Celebrating WE and US on Working Cities Wednesday

Over 100 of you (not counting the dozens of kids) joined us in Durant Park under the beautiful Eastern Cottonwood tree to celebrate the Working Cities Pittsfield initiative! We each believe that all people in Pittsfield can experience a safe, thriving, and just community. This is a WE movement, and only together can we move forward and make this work possible.

Earlier this month we learned that Pittsfield is selected for the Boston Federal Reserve’s Working Cities Challenge, a multi-year collaboration to increase opportunities for low-income residents. Habitat executive director Carolyn Valli explained what’s coming next with Working Cities: we are seeking a hiring committee for the Initiative Director; the budget and work plan are under final review; and we are signing up anyone who is interested in taking the Getting Ahead program to be a paid Community Navigator. We will post our theory of change charts and sign ups on this website soon. 

We are so thankful for Vivaldis pizzeria for catering this event and Heart2heart Ministry for bringing salads and Pastor Keith Evans for leading the blessing. Thank you to the staff, volunteers, and coalition partners that made this amazing celebration and showing of community possible! 

To learn more on how to join the Working Cities movement, visit this page to contact us. Please enjoy the photos below, and click here or the facebook post below to view more.




DSC_0379 DSC_0384 DSC_0386 DSC_0393 DSC_0398 DSC_0400 DSC_0402 DSC_0403 DSC_0411 DSC_0416 DSC_0417 DSC_0419DSC_0421All people in Pittsfield experience a safe, thriving, and just community. Together, we are making this possible!


Pittsfield Bridges gets $475K grant to aid in fight against poverty

Article written by Phil Demers of the Berkshire Eagle. Published on June 5, 2016.

PITTSFIELD — A Pittsfield coalition will bring home $475,000 from the Federal Reserve Bank of Boston to fund an out-of-poverty program seeking to touch thousands of lives.

Pittsfield Bridges learned last week it would receive these grant funds, part of the Working Cities Challenge, a Boston Fed program to promote economic growth in low-income communities.

Stakeholders said they hope to fund broad-based training for employees of the dozens of participating city nonprofits, service agencies and, crucially, employers.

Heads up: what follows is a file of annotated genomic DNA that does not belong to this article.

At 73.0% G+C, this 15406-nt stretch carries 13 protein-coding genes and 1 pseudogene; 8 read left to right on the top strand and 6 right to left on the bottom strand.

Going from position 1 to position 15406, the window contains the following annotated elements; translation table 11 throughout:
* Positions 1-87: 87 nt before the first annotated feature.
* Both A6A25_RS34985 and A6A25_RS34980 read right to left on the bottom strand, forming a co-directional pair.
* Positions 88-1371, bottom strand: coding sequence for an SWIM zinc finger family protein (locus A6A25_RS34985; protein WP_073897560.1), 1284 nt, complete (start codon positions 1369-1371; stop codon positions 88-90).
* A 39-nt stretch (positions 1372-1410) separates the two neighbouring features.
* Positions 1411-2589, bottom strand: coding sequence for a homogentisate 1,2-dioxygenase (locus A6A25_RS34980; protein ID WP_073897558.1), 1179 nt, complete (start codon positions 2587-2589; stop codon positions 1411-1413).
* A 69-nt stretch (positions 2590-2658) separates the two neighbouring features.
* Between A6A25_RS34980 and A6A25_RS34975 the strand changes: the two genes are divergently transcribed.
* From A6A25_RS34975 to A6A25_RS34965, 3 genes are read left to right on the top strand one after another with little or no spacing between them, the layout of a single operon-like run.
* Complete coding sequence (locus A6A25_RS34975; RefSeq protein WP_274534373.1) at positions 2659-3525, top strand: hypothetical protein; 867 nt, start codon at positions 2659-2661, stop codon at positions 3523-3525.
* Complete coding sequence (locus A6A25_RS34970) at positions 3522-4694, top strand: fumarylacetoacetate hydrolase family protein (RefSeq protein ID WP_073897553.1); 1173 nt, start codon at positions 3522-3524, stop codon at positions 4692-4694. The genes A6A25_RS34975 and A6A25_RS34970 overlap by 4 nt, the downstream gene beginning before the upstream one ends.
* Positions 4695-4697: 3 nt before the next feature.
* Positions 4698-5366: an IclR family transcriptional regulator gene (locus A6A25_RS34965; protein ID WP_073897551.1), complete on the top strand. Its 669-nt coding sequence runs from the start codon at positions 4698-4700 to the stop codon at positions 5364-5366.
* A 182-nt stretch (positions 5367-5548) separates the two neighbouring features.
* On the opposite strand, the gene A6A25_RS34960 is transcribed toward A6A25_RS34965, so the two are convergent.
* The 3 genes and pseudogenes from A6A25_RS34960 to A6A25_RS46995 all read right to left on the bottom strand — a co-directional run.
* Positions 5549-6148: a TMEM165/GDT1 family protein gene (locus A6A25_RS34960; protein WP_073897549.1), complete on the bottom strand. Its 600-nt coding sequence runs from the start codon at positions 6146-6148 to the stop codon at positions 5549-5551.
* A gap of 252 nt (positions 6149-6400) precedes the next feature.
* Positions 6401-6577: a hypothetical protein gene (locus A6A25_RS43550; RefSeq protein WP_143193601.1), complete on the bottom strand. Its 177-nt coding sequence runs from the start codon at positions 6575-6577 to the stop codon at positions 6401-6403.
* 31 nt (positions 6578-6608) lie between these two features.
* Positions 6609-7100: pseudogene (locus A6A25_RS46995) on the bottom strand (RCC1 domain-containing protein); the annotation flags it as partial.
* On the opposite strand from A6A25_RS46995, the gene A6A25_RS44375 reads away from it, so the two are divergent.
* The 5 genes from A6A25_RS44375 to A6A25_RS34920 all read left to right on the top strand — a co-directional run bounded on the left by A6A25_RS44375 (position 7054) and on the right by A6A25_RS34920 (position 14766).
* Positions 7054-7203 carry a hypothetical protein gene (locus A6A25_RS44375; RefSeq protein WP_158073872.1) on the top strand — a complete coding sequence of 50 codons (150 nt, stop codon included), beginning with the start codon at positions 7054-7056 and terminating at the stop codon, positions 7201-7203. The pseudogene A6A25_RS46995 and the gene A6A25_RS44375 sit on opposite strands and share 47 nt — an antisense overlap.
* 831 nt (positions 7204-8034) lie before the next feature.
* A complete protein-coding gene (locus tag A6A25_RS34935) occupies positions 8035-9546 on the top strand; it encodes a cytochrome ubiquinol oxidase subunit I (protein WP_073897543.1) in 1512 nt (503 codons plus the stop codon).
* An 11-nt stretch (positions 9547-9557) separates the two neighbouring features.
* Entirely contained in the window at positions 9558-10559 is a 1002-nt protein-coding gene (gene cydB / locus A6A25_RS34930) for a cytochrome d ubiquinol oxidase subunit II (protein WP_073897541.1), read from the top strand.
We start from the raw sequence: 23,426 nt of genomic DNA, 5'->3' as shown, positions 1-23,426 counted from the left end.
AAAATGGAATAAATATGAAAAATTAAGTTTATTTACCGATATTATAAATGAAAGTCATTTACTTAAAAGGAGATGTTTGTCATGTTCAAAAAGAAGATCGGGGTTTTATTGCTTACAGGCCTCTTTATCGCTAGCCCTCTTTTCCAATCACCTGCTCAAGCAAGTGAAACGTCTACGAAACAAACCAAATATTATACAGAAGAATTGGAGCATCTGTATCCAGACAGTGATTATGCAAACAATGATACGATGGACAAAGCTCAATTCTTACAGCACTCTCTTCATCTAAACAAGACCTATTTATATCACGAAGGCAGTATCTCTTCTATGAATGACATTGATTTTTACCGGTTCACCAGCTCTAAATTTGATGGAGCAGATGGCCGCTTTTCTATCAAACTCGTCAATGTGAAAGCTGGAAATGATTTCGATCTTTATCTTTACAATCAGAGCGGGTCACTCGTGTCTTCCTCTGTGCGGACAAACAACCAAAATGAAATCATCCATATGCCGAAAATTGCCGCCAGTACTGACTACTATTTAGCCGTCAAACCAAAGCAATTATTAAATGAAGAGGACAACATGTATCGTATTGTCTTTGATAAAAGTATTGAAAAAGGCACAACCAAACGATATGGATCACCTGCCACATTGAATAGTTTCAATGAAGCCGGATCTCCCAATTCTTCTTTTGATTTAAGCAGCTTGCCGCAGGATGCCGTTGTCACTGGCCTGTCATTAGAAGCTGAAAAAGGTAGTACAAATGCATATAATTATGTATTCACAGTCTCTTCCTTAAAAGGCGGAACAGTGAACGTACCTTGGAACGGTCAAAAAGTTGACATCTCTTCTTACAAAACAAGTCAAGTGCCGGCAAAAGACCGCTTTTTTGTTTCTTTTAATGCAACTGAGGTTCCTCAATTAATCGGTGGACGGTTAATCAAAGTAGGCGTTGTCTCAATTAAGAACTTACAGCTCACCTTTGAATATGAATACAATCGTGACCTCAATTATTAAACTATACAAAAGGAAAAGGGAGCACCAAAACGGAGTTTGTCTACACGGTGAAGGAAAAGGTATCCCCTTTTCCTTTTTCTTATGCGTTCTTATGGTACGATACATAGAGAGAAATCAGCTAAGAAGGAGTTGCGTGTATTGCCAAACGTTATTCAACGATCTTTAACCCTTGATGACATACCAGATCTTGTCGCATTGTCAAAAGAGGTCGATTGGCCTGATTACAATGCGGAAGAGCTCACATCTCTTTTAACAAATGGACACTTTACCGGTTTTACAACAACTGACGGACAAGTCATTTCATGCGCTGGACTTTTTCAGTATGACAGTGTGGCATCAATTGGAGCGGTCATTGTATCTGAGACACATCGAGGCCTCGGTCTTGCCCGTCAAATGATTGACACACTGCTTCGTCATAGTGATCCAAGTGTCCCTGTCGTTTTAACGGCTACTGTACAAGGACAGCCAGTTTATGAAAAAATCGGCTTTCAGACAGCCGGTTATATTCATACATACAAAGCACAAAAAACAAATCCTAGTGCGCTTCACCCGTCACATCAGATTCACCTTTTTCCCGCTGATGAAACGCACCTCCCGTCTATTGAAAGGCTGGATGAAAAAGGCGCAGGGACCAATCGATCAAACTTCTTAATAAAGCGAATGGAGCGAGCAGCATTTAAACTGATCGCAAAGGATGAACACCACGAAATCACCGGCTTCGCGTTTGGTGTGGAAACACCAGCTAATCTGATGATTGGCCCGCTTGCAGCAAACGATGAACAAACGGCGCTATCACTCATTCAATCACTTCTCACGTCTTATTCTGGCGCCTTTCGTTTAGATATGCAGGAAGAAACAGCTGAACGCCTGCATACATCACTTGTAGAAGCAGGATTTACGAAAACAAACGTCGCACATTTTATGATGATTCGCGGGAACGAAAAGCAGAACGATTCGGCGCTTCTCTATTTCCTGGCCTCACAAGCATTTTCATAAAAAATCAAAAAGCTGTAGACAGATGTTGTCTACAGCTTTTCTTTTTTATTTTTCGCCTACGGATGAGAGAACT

The training will better prepare these employers to work with the low-income population, and to maximize client job retention and combat health, language and physical barriers.

“We’ve never done anything like this as a city — it’s a really exciting program,” said Carolyn Valli, executive director for Central Berkshire Habitat for Humanity. “We didn’t invent it; it’s an evidence-based approach that’s had big successes in Ohio and elsewhere.”

Habitat for Humanity is the organization administrating the grant funds, and a soon-to-be-hired initiative director will operate out of the group’s space on Hubbard Avenue.

The funds will be released to Pittsfield Bridges over a three-year period. Pittsfield was one of the five cities to win the funds, along with Haverhill, Lowell, Springfield and Worcester. Greylock Federal Credit Union, Berkshire United Way, Berkshire Bank and Central Berkshire Habitat for Humanity plan to provide matching funds to push the program along still further.

Preparation of the grant application began last year.

Much of the work involved getting into specific neighborhoods — on the West Side, Morningside and the rest of the city — and talking to residents about what they perceive to be the most efficacious solutions to local poverty.

Berkshire Regional Planning Commission and Central Berkshire Habitat for Humanity, among others, prepared the grant application. BRPC Executive Director Nathaniel W. Karns said they studied “educational issues, lack of transportation issues, health issues and employment issues” in preparing the grant.

“We didn’t sit around wondering where we were going to get the money to start this work,” Valli said. “We started engaging the community before we even wrote the first word. An untapped resource in the city is the neighborhood residents. We started right off the bat by engaging them in conversations.”

“A lot of work went into this, and it was easy to stick with it: We believed in the program,” said Roberta McCulloch-Dews, director of administrative services for Mayor Linda M. Tyer’s office. “Bridges creates a platform for folks to continue to rise in their lives. It gives people the tools and the mindset to succeed.”

Another facet of the program will be based on certain individuals, called “Getting Ahead.”

Pittsfield Bridges’ core members include the city, Central Berkshire Habitat for Humanity, BRPC, Berkshire Community College, BerkshireWorks Career Center, Berkshire United Way, Goodwill Industries, Berkshire Health Systems, Berkshire Children and Families, the Berkshire branch of the NAACP and many more.

“We have to all rely on each other to make things work, and fortunately we have a very cohesive community,” Valli said. “One of the things [the Fed] was most impressed by was how well we got along and collaborated. We’ve already begun testing programs and working with partners.”

She added, “Now what we’ll be doing over the summer is working with the Boston Fed to develop a more detailed work program.”